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Downtown Blocks: 200ft x 200ft


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#1 renamerusk

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Posted 24 April 2016 - 09:33 PM

For most of the Twentieth Century,  Downtown projects were built in clusters that required on a fraction of a downtown block (Waggonner, TransAmerican, Continental Bank). Then during the fourth quarter of the century(1975-2000) developers required/preferred to build their projects by encompassing the entire 200x200ft block (2X2B) (Continental Plaza. Burnett Tower, Bass Towers, First National Bank)  ---  Now the trend seems to have return to using a fraction of a 2X2B (Jetta/Frost, AC Marriott, Residence Inn).

Is a return to fractional land use because of  the advances in engineering; the cost of land; or the sale negotiations or a combination of all these factors?

As a very interested observer and having no formal engineering or architecture expertise, the fractional use of a block appear to have a couple of desirable outcomes - that the project is likely to rise higher in height so as to maximize return of investment and that such projects tend to produce greater infill/density. Also, I favor the smaller, creative use of space.
 



#2 johnfwd

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Posted 25 April 2016 - 07:28 AM

For most of the Twentieth Century,  Downtown projects were built in clusters that required on a fraction of a downtown block (Waggonner, TransAmerican, Continental Bank). Then during the fourth quarter of the century(1975-2000) developers required/preferred to build their projects by encompassing the entire 200x200ft block (2X2B) (Continental Plaza. Burnett Tower, Bass Towers, First National Bank)  ---  Now the trend seems to have return to using a fraction of a 2X2B (Jetta/Frost, AC Marriott, Residence Inn).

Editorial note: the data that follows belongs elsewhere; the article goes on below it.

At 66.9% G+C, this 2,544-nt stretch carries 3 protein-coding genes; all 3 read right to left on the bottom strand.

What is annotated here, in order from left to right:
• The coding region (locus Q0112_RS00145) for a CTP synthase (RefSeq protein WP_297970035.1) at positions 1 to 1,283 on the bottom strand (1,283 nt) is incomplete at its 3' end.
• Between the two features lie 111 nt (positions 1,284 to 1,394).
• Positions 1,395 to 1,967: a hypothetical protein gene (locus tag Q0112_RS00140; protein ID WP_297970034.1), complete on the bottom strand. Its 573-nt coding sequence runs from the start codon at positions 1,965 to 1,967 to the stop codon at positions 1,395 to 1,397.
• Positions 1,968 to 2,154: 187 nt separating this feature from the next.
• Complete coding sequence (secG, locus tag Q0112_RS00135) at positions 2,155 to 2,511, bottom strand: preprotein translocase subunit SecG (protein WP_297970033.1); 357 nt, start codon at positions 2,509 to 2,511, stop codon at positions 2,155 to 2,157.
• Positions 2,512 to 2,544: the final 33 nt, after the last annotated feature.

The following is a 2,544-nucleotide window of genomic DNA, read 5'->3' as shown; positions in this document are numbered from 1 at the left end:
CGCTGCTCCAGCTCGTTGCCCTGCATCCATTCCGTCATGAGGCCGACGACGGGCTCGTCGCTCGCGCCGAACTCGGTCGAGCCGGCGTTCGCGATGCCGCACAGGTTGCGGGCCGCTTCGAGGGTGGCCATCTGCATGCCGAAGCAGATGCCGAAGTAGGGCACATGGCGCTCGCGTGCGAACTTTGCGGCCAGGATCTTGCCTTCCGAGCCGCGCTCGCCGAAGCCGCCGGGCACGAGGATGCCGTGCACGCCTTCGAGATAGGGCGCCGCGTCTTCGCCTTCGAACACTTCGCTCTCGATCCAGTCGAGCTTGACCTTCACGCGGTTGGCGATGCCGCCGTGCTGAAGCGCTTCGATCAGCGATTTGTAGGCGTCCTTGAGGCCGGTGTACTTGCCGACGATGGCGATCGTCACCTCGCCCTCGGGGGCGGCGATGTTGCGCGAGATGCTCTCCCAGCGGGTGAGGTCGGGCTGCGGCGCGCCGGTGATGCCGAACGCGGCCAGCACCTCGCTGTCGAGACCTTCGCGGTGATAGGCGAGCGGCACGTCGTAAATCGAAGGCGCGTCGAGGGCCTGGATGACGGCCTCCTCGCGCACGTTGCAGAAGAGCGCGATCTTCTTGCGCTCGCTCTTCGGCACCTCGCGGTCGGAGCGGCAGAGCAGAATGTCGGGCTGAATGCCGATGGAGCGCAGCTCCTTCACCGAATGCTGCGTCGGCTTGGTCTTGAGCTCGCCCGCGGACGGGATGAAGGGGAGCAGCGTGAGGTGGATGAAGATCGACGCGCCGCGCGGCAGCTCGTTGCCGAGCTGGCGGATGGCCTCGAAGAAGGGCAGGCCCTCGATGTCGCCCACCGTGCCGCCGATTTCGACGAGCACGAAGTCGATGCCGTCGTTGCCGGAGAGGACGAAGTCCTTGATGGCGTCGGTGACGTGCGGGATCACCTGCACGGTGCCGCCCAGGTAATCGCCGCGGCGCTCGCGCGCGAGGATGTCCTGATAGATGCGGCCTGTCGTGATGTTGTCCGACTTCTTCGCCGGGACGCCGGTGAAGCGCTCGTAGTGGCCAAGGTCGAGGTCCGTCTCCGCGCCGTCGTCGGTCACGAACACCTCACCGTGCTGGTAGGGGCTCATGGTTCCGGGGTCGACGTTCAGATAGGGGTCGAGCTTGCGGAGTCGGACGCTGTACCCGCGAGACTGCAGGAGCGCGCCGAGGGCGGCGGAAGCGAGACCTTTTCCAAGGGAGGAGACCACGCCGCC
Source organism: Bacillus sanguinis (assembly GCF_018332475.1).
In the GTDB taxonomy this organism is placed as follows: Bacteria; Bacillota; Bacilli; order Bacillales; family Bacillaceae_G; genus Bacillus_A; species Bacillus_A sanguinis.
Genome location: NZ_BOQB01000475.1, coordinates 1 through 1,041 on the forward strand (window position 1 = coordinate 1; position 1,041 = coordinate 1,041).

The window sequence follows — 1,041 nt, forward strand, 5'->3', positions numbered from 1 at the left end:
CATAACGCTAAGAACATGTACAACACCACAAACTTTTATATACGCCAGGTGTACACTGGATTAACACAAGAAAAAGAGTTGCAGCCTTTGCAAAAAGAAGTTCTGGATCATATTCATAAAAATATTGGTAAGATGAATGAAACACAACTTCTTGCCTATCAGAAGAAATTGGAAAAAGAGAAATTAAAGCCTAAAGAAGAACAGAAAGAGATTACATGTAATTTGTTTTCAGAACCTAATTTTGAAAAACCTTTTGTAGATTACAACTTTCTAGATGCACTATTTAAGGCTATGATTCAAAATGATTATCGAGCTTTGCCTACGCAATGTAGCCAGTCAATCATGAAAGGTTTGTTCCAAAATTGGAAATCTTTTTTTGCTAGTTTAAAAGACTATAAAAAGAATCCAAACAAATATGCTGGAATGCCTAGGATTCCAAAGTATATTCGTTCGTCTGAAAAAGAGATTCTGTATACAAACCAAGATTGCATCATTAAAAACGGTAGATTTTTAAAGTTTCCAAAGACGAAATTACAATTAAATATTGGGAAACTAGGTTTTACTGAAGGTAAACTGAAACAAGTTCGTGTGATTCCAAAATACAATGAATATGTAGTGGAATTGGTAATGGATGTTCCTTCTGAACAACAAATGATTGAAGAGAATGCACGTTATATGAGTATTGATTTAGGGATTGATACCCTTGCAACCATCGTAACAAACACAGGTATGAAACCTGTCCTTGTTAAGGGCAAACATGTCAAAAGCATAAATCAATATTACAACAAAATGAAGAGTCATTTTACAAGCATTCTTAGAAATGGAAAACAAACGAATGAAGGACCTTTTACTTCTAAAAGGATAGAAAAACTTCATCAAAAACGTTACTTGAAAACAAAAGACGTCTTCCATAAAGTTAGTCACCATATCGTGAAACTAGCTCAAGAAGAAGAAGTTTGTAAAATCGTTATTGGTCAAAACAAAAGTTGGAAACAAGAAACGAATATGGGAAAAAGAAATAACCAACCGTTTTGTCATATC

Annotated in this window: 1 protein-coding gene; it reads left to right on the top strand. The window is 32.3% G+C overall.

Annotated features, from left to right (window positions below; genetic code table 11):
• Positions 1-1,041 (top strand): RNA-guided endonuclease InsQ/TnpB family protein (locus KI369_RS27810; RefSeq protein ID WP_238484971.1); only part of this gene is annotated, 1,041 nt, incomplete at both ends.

Is a return to fractional land use because of  the advances in engineering; the cost of land; or the sale negotiations or a combination of all these factors?

As a very interested observer and having no formal engineering or architecture expertise, the fractional use of a block appear to have a couple of desirable outcomes - that the project is likely to rise higher in height so as to maximize return of investment and that such projects tend to produce greater infill/density. Also, I favor the smaller, creative use of space.
 

 

An interesting "macro" historical observation of downtown development.  To the factors you list, I would add the increasing scarcity of whole blocks for re-sale as a result of greater infill/density in the heart of downtown.  But that's not so much the case at the periphery.



#3 PeopleAreStrange

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Posted 25 April 2016 - 08:37 PM

The buildings that encompass an entire block are all much larger than the buildings being built on fractions of lots.


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#4 renamerusk

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Posted 26 April 2016 - 09:58 AM

The buildings that encompass an entire block are all much larger than the buildings being built on fractions of lots.

 

Agreed.  Yet, isn't more likely that a project will come to fruition sooner if the developer is not burdened with the need to purchase the entire block when the block is owned proportionately?

 

In the example of FWRI Tower - 8th@Housto St., the project is able to proceed without purchasing Del Frisco Restaurant or any of the immediate buildings.



#5 Mr_Brightside526

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Posted 27 April 2016 - 10:16 AM

I can't help but think of 432 Park Avenue in NYC. This tower is very slim because of land scarcity. I can't help but think that if Fort Worth is to build more large towers, then we need infill projects like Frost Tower and FWRI tower to drive real estate up, literally.



#6 JBB

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Posted 27 April 2016 - 12:53 PM

Another point worth noting is that most (if not all) of the buildings on full 200x200 blocks and super blocks were constructed in a time when architecture was mostly considered disposable and historic buildings were given little regard. The project that inspired this discussion notwithstanding, I think you can say times have changed some.




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